Different Worlds, Different Roads

Different Worlds, Different Roads

Three roads diverge

“We are what we think. All that we are arises with our thoughts. With our thoughts, we make the world.”

~ Buddha

With our thoughts, we make the world. Indeed.

Through my own work, I’ve become pretty sensitised to folks’ thoughts, and the way they make their worlds. Their different sets of assumptions – illustrated by the words they choose and the solutions they propose for “making the way the work works, work better”, a.k.a. “Rightshifting“.

Just now, it looks to me that the sometimes-cosy, always fractious Agile consensus is beginning to implode. Let’s face it, results have been less than stellar, less than promised, even. And many folks who really care about this stuff have become pretty much sick and tired of all the hype and misdirection and crass commercialism now the norm in the Agile space. I know I have.

Three Roads

From my vantage point, I see the future opening up along three distinct and mutually exclusive roads. Three distinct choices for people and organisations to follow towards “doing things better”.

The High Road

I see some folks select “poor or inept management” as the core problem holding back progress, and thus a focus on making management better. Through education and re-education, training, selection, taking managers to the gemba, and so on, travellers on this road assume that if we “fix managers”, then progress can be made. Travellers on this road seem to hold in common the belief that “management” is something than can be fixed.

The Low Road

I see some other folks place their faith in “big process”. Process is good, right? So bigger process (wider scope, more things controlled, more emphasis on process compliance, more detail) is better, yes? And of course that implies much “process improvement”, too. Scaled agile (SAFE, DAD, LeSS, etc) is one example of this natural progression from structured methods, through RUP, ERUP, CMM, CMMI, Prince2 et al.. The common denominator I see amongst folks on this road is the belief that knowledge work (and workers) do best when they have a map to follow at all times. And the more detailed that map, the better.

The Road Less Travelled

We might choose to signpost the third road as “the people way”. Some folks have decided that people are at the heart of knowledge work, and so progress is predicated on better understanding of people – through e.g. group dynamics, psychology, neuroscience and so on. The common theme I see shared here is that people are generally trustworthy enough, and interested enough, to figure things out for themselves, together, as they go along.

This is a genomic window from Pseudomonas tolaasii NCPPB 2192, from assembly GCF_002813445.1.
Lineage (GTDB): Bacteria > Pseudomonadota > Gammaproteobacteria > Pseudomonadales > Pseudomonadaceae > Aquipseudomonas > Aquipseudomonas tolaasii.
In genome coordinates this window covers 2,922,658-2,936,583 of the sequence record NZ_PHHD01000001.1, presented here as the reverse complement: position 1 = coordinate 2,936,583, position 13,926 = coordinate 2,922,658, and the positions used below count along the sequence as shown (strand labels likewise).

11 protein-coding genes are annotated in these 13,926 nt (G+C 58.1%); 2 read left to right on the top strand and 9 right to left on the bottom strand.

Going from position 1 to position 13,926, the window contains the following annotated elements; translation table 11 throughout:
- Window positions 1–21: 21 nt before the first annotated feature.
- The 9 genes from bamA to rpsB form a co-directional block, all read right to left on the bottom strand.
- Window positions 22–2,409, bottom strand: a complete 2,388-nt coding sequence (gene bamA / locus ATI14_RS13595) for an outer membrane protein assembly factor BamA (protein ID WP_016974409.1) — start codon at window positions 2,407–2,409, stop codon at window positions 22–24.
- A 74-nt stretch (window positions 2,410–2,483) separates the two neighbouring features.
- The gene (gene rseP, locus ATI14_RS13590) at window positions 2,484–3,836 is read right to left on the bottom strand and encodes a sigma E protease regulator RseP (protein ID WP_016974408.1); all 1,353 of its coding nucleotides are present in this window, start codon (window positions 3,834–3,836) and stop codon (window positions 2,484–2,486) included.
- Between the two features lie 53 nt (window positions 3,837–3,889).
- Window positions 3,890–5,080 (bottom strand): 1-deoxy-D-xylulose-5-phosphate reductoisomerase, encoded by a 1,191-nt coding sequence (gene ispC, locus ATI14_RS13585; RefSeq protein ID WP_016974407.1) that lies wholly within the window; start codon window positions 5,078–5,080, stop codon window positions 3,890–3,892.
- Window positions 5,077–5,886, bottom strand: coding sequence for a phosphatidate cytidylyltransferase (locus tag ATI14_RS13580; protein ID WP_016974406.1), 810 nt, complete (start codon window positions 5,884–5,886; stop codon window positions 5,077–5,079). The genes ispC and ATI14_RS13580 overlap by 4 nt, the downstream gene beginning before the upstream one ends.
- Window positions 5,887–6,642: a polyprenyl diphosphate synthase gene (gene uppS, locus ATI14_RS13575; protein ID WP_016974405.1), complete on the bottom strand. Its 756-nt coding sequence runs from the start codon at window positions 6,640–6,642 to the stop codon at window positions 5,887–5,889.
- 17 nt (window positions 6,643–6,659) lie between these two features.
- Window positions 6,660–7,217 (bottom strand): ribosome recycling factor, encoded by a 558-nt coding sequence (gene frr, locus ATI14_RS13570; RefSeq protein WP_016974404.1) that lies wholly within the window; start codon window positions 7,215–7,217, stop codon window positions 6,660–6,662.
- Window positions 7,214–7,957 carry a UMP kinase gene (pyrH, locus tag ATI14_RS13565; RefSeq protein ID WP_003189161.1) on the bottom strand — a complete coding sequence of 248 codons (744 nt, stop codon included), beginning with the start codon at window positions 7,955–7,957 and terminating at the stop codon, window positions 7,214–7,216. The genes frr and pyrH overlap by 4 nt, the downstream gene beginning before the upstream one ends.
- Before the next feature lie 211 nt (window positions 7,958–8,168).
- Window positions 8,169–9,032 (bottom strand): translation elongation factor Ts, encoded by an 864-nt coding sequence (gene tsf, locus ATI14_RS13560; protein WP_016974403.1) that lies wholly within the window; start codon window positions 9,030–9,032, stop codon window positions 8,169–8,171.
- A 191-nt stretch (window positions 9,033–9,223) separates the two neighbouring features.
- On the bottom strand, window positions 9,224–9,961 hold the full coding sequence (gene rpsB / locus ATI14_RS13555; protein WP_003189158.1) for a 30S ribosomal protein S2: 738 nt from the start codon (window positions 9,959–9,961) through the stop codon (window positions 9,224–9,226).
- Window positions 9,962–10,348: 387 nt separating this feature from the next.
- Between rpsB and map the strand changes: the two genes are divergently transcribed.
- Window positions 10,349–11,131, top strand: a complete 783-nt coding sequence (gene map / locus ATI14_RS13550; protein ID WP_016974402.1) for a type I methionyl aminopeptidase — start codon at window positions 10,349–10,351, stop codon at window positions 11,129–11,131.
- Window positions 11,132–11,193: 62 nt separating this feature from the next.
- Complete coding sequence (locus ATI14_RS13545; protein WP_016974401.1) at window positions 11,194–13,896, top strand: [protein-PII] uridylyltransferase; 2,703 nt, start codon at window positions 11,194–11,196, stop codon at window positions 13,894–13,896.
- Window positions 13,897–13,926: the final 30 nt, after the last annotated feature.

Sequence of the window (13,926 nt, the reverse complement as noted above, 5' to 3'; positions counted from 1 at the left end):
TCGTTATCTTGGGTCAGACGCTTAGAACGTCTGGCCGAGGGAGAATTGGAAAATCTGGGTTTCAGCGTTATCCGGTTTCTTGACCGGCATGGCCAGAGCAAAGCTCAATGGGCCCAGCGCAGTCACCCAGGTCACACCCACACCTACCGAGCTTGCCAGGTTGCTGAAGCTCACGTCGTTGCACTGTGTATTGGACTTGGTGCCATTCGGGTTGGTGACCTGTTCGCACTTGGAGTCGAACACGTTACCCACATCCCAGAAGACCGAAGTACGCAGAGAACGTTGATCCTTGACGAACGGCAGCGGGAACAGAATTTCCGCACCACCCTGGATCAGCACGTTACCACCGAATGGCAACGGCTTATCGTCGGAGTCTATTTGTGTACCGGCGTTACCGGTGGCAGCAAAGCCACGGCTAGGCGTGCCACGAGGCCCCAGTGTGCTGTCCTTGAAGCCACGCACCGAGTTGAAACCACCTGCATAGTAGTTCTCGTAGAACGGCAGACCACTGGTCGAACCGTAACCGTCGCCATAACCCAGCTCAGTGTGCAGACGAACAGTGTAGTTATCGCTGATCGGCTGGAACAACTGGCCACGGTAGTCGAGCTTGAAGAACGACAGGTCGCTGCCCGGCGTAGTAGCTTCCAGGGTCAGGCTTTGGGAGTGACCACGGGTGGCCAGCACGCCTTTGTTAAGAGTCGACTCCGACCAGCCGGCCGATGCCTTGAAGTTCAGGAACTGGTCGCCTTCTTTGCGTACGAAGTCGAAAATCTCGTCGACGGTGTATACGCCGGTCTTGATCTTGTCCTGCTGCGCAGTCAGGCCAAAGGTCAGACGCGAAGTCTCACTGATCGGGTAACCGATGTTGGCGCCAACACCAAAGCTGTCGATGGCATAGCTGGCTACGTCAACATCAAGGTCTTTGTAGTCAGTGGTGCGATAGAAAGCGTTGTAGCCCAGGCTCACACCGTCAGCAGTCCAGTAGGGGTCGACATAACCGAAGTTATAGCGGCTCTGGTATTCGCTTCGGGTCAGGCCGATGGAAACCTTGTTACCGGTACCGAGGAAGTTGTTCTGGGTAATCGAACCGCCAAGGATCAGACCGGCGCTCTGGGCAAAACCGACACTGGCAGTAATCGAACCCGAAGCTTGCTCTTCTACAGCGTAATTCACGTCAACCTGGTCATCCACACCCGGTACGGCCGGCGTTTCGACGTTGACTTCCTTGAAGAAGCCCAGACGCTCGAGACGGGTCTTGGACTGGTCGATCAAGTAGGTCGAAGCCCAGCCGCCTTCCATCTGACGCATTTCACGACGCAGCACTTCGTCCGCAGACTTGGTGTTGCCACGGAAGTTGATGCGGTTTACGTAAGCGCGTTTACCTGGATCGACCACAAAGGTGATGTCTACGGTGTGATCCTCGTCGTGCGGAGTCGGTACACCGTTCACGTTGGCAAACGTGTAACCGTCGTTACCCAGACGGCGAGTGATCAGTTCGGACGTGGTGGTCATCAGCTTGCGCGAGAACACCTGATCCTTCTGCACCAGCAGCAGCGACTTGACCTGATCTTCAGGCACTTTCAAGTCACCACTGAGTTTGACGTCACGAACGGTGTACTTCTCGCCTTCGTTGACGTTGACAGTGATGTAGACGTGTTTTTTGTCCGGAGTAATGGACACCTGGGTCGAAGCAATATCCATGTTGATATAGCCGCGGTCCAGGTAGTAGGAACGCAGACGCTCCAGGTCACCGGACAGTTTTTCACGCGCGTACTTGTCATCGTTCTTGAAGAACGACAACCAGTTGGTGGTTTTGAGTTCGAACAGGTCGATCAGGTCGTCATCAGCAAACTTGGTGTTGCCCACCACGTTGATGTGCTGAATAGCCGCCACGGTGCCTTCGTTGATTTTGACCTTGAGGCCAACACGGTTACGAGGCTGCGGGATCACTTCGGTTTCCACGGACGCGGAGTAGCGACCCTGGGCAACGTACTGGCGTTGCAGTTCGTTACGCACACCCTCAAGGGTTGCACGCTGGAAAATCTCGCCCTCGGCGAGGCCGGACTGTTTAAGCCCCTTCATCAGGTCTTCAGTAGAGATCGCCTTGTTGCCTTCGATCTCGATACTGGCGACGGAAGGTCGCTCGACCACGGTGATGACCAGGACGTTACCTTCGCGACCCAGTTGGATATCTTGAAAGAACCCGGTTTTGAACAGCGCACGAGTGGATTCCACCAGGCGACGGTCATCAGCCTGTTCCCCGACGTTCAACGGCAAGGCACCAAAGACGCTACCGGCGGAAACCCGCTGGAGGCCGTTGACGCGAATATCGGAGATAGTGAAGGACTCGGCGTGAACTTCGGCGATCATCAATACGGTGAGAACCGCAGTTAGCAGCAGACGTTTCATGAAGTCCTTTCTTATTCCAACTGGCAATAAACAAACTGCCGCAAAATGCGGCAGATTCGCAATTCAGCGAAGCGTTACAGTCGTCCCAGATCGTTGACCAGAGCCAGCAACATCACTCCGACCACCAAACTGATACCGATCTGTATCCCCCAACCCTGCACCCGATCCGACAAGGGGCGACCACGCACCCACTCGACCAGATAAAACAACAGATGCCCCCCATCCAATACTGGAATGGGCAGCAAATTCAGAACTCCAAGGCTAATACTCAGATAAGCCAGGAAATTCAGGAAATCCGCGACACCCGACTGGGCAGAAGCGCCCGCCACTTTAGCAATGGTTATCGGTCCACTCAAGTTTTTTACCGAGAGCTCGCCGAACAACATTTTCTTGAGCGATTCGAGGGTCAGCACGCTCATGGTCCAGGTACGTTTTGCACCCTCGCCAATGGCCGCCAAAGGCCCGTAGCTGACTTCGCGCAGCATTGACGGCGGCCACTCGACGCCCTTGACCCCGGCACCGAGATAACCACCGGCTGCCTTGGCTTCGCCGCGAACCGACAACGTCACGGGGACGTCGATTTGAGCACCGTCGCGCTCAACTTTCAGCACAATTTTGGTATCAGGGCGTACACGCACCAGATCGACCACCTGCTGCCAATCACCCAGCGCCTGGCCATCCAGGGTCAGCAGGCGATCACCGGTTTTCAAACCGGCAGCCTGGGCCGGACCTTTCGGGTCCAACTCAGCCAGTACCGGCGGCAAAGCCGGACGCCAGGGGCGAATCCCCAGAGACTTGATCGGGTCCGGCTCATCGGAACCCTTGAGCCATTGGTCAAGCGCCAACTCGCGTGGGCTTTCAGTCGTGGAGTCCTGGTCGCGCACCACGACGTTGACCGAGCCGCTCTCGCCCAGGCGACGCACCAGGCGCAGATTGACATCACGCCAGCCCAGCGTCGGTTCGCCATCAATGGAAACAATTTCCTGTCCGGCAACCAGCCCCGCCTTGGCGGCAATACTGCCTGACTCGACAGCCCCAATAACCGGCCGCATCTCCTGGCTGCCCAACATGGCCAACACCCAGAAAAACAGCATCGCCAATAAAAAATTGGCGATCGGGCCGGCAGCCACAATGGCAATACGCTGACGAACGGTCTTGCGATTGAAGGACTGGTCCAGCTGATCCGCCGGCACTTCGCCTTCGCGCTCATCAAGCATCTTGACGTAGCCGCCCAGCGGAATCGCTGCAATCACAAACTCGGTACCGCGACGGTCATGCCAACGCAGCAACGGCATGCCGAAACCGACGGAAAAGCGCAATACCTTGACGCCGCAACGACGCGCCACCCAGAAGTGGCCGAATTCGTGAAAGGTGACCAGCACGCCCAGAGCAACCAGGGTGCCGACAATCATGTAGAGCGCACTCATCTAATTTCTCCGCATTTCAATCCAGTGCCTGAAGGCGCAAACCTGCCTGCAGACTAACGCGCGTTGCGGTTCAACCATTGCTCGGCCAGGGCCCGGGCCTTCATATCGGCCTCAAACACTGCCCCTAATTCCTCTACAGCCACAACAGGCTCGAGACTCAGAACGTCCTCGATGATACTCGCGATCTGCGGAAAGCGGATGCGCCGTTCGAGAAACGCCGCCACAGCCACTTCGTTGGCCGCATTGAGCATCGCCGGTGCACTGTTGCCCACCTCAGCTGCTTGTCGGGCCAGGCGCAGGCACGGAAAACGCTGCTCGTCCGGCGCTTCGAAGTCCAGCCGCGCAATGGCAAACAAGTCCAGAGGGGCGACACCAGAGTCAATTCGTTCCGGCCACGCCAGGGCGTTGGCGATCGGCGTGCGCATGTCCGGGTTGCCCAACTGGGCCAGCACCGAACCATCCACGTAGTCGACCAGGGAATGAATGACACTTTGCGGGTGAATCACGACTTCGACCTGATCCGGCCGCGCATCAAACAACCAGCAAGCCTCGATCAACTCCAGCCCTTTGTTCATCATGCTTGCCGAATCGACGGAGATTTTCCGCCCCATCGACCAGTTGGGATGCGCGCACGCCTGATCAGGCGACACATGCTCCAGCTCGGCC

You probably know where my sympathies lie, and have some idea of the world that my thoughts have made for me. I feel no need to rank these three separate roads. I’m sure each has an appeal for various folks.

Which road resonates most with you? For which road will today’s organisations want to pay the toll? And along which road would you prefer to travel?

– Bob

Further Reading

Why We Don’t Sell Process Improvement ~ David Anderson
Description Of The Scaled Agile Framework ~ SAFe Website
The Antimatter Principle ~ Bob Marshall
Product Development for the Lean Enterprise (“The Blue Book”)  ~ Michael Kennedy

4 comments
  1. I’ve been thinking about this from what’s called “Organizational Mindfulness”, which I think is in-line with your current thinking. In fact, you’ve mentioned mindfulness in passing a year or so ago (Aug/Sept 2012), but you haven’t touched on it since then. I recently re-encountered Org Mindfulness (OM for short, ha-ha) from this paper: http://resource.owen.vanderbilt.edu/facultyadmin/data/research/2350full.pdf. Curious as to your thoughts around this?

  2. This “three vistas” model is intriguing, but I feel myself mapping to a hybrid of the “high” and “less-traveled” paths, wherein ‘better management’ recognizes that all knowledge workers make management decisions and that the individuals’ needs are fundamentally far more aligned than opposed.

    • Hi Erik,

      Thanks for joining the conversation. Do you believe that folks’ needs (specifically, workers’ needs) can be best met in a system where “management” – in the form of e.g. a hierarchy of managers – still exists (and holds sway)?

      – Bob

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